The pain of powerlessness

Agnes, our beloved nanny, has children the same ages as ours. She started working for us when Isaac was just 5 months old, and her son Clement was just 3 months. Perhaps it's the working-mother thing, but my heart went out to her immediately, knowing how hard it is to do the juggling necessary to make ends meet. Clement was hospitalized several times that first year, for malaria and asthma and double-pneumonia and measles! Every time the phone rang at 4:30 or 5am, I knew he was sick again and she was taking him to the hospital. I didn't even know about the children's ward's 70% mortality rate then, but I still knew enough to start praying! I didn't know if I would survive the stress of that first year of Clement's life, let alone if he would!

But he did, and he's now a healthy, active 2 year old--talking circles around Isaac and already potty-trained! And then, as I was starting to get big with Omara, Agnes tearfully confided that she was unexpectedly pregnant again, due 3 months after me! It took her some time to get excited about the pregnancy, because she was worried about the financial cost of another child. But oh, did she ever fall in love with Omara. She would sit for hours and talk to her, coo with her, and pray that she would have a little girl as well!

A week and a half ago, I got another midnight call...she was on her way to the hospital! By 10am, they called to say mom and baby were healthy, and it was a girl! And then it all started again. The next morning, they called to say the baby was sick already...103 degree fever that started 12 hours after birth! I drove out and talked with the nurses to make sure treatments were right, and prayed with Agnes and the yet-unnamed baby. And my heart felt heavy. I agonized with how involved I should get. By the next day, I had decided to offer to pay for a transfer to a private ward when they called again to say the fever was gone and they were ready for discharge! This solved one problem (what to do for her) but sent new pangs of anxiety through me (what neonatal sepsis can be treated with 1 1/2 days of antibiotic injections??? My Neonatal nurse friends would be horrified!). But what could I do??? So I drove them home and told her, in no uncertain terms, that she was to call me at any hour at the first sign of a returning fever, poor feeding, or other symptoms of illness. And I prayed. What I really wanted to do was whisk Agnes away and keep them 'hostage' in my clean house, eating 3 healthy meals a day, with access to clean, warm water, showers, and flushable toilets! But I realized that there is nothing I can do to make sure this little baby survives other than to pray for it and to offer help when asked.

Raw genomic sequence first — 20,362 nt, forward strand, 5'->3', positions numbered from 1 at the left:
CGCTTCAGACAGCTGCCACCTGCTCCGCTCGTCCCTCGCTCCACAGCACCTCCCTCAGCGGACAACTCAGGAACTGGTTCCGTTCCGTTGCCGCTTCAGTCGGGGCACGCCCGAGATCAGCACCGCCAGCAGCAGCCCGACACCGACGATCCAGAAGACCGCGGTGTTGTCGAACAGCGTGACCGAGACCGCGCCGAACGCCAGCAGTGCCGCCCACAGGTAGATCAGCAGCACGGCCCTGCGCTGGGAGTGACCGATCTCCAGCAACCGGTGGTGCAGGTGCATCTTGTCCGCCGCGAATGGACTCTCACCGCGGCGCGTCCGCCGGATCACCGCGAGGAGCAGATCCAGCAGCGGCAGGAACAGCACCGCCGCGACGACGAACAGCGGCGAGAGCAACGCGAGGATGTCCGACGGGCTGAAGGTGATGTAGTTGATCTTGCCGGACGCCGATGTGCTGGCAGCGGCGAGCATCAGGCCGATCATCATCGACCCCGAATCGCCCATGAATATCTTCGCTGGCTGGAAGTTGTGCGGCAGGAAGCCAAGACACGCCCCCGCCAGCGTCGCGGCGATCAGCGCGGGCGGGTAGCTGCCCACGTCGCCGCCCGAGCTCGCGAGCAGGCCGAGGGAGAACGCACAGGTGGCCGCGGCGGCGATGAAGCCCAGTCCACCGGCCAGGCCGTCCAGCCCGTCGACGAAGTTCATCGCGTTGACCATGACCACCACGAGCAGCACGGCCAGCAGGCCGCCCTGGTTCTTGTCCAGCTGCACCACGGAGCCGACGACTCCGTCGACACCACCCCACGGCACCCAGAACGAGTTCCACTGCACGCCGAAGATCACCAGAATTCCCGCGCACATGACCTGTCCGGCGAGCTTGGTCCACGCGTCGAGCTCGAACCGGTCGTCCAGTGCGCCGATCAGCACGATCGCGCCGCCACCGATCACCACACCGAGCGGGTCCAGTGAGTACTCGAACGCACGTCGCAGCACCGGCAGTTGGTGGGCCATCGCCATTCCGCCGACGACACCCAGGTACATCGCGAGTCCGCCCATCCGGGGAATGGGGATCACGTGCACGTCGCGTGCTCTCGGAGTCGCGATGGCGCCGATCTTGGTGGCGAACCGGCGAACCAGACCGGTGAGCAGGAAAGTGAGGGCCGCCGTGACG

A week after they got home, I got another call from them, and my heart sank when I saw the number. I answered with dread, but instead of bad news, her husband said, "Madam--we are still waiting for a name." Excuse me??? Yes, apparently they were waiting for ME to name their daughter, and they were wondering what was taking so long! I was caught completely off guard--I hadn't realized I might need to keep a list of potential names for other people's children! As I stumbled around awkwardly, trying to come up with a good name, he just laughed and asked if it would be ok to just name her Miriam!

I am amazingly honored, and I can't wait for Agnes to come back to work (in 3 months) because she'll bring little Miriam with her and our girls will grow up playing together. I also realize there's no hope for me to have an anxiety-free year. Not only do I love her mom, and cherish all new babies, but now she's my name-sake. I'd better start praying now!


  1. Wow what a privilege and responsibility of having your new addition as well as everything else God has given you to do. Praying that he gives you continued strength.


Post a Comment

Popular posts from this blog

Grass is grass, no matter what side of the fence it's on

Moving, and moving on

Finite Disappointment